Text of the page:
I'm finding it has also changed my relationship with the cancer. It no longer feels like life and death, rather a chronic condition to be managed. Dr. M and I agreed that we would manage my condition assertively, monitoring it closely by blood markers (I will have the blood test in a few weeks for it) and other tests. I will be seeing other professionals also to help me with supplements, nutrition and stress management. Dr. M asked if my guiding star was Susan Sommers. I told him no, Dr. Dean Ornish from UCSF, where some very enlightening studies have been done on the effect of nutrition  and such on genes and other factors. There are also other studies to this effect if one digs deep enough. Finally I told him in certain conditions I do support chemo, even for myself. If I had had involved lymph nodes or unclean margins, yes, I would have done it.

In the end this was not a contest about who is right or wrong. It is about living the best quality of life I can, whether it be one more day, a year or ten years or more. More importantly it is learning to live more in the moments I have and to be present for each one.

The monks at New Camaldoli have a beautiful chant which opens their website: "Into thy hands lord"....My being resonates with it. I don't believe in a traditional monotheistic god, but I do believe in a universal source and I can sing with them, into thy hands I commend my spirit, because it is my trust in that source which will strengthen me in the days to come and my gratitude tonight is to that source.

Hildegard Von Bingen, "Vision":

Thursday, August 2, 2012

Closing Time

Today I went to the Farmer's Market close to its closing time. I have gotten to know one of the vendors quite well and on occasion try to help them with closing just to enjoy some catching up with them. I grabbed some shots of the last of their veggies.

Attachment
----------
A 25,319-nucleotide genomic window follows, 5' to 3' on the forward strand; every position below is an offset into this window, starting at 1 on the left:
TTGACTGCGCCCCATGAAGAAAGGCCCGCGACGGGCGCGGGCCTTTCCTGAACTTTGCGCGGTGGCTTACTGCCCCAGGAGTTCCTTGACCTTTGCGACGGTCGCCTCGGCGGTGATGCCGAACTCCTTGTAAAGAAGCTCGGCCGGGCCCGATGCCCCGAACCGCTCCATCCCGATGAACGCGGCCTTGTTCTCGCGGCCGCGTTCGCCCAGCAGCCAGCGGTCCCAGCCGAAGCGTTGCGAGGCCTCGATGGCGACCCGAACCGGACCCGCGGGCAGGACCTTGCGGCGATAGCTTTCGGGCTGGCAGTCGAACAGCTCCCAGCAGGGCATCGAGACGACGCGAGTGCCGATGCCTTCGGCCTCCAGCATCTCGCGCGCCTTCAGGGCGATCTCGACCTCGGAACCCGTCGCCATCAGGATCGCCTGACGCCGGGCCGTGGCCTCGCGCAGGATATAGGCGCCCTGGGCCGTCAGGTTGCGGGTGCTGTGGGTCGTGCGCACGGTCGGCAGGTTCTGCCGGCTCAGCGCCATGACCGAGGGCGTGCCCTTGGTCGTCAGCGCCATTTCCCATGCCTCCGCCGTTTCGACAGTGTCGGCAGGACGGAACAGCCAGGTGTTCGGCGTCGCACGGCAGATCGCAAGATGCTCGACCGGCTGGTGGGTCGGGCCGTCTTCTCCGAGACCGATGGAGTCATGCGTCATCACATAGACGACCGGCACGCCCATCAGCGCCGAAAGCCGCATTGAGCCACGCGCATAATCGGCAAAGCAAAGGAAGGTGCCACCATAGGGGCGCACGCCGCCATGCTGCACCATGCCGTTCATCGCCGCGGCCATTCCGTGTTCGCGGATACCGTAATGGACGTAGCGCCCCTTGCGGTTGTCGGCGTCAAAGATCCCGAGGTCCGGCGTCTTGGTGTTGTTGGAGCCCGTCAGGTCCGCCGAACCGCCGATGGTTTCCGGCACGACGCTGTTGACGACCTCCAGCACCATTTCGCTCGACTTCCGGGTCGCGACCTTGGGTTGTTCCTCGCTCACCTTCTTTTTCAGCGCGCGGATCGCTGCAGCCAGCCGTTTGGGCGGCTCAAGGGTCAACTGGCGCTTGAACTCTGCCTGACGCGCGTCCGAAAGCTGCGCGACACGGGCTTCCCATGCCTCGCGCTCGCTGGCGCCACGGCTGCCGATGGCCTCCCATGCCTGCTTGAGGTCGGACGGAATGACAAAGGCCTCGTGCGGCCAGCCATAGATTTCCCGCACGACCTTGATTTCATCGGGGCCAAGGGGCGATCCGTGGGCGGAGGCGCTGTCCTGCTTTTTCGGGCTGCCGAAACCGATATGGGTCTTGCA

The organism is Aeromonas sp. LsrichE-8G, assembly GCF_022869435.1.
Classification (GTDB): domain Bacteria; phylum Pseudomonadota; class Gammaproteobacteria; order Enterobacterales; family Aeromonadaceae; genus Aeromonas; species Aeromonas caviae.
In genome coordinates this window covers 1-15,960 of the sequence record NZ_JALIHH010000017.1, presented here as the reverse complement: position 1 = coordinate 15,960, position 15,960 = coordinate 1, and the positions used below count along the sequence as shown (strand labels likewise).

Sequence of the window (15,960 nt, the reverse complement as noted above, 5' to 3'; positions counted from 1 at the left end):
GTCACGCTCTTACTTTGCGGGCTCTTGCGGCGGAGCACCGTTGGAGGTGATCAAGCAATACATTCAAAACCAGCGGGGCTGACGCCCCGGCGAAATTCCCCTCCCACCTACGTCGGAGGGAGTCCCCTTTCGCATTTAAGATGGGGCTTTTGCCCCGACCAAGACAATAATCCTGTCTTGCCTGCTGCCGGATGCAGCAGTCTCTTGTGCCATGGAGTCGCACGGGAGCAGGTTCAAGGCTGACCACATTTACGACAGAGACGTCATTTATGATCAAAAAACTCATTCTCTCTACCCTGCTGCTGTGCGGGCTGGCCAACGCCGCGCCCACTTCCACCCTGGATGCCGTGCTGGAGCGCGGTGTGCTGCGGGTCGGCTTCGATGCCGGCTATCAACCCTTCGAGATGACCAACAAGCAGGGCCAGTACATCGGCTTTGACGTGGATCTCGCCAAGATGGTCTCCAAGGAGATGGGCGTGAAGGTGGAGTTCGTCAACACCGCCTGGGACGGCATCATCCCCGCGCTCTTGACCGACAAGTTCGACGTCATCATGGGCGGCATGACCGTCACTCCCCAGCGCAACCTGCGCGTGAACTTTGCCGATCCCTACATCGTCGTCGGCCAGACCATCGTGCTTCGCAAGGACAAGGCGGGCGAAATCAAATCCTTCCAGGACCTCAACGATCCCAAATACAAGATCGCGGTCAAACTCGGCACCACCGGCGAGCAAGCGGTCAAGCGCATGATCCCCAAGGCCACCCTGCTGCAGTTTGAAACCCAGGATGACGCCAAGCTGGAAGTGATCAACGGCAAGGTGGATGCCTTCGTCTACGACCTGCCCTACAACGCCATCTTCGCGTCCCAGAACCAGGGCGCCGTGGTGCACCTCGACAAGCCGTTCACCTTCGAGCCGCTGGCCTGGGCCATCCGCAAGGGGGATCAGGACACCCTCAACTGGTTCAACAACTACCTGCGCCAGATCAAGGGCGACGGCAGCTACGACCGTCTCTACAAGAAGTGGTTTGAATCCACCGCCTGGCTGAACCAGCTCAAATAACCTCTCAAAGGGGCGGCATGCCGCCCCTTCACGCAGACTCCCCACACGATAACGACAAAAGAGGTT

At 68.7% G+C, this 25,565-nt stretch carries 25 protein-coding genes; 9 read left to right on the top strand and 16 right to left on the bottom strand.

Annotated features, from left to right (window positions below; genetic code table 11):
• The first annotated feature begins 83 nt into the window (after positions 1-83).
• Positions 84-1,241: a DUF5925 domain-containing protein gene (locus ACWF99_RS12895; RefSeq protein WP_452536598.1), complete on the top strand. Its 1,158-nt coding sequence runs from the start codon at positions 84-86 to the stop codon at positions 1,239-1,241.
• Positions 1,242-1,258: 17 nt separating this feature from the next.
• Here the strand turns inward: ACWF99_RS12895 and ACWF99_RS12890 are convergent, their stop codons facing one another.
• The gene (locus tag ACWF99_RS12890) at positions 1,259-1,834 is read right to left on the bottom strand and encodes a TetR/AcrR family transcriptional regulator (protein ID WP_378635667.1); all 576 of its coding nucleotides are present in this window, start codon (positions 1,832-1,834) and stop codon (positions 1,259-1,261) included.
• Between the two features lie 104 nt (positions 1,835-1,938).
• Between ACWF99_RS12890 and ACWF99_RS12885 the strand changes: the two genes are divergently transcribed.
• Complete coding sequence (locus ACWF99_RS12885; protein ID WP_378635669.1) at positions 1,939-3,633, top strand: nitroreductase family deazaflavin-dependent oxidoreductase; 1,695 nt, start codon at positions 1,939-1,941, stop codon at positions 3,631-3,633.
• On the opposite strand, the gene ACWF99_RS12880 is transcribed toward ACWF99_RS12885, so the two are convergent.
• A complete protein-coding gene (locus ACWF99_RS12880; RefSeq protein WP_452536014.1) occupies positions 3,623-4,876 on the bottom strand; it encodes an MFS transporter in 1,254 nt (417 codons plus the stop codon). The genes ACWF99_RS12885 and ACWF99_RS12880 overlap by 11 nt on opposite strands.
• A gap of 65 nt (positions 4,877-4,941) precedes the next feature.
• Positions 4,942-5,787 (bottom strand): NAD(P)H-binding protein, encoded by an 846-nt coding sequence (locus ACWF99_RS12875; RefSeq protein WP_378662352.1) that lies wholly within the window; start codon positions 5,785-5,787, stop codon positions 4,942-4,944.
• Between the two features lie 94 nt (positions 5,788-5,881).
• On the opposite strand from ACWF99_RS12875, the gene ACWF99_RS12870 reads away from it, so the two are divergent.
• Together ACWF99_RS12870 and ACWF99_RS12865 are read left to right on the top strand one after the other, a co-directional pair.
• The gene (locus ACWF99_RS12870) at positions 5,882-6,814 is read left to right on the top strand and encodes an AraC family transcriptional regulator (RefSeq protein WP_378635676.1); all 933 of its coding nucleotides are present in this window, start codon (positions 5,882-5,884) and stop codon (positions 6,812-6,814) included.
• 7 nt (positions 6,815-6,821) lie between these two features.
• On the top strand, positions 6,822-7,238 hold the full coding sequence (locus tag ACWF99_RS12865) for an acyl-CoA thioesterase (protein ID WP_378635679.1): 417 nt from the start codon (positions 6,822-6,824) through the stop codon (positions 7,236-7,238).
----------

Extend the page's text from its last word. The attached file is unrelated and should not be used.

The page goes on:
Monday I was told about the need for chemotherapy. I've had no further communication from the oncologist office despite three phone calls with questions. They are closed tomorrow.

Emotionally I have not made peace with doing chemotherapy. I still have many questions and they are not being answered. And I'm not getting the support I need to make peace with it. It just doesn't feel right. I know the MammoPrint says I have a twenty nine percent chance of recurrence in 10 years.....but again still questioning.

My gratitude tonight is for my friends who have taken time to listen to my questions, sat with my frustrations/anger over our current care system and keep encouraging me to do what's right for me.

Semisonic, "Closing Time":

Wednesday, August 1, 2012

Lovely Locks Phase 1

My hair was cut tonight as my stylist is leaving for Belize in the morning. When she gets back in two weeks, she will come by to my condo to shave my head at the point that I'm significantly losing my hair. I took a friend and we had sparkling apple-pomegranate cider and did girl talk. It helped me get through it and made it  bearable. We then went out to dinner. Due to my need for privacy because of the sensitive nature of my job, I'm not posting pictures of myself, but will share the elements surrounding the events as I can.

Tomorrow I go get my first wig...So my hair adventures are beginning...

my locks have been chopped,
they are standing by now for
their chemo dye treatment

Today I'm grateful for everyone who was along for the first hair adventure. It will make phase 2 a bit easier to know they will be there then too.

Hair, "Hair (from the Musical)":

Beginning Yet Again

  "Never feel guilty for starting again." -Rupi Kaur These days being a flaneuse has been more mental than physical. I moved to Ar...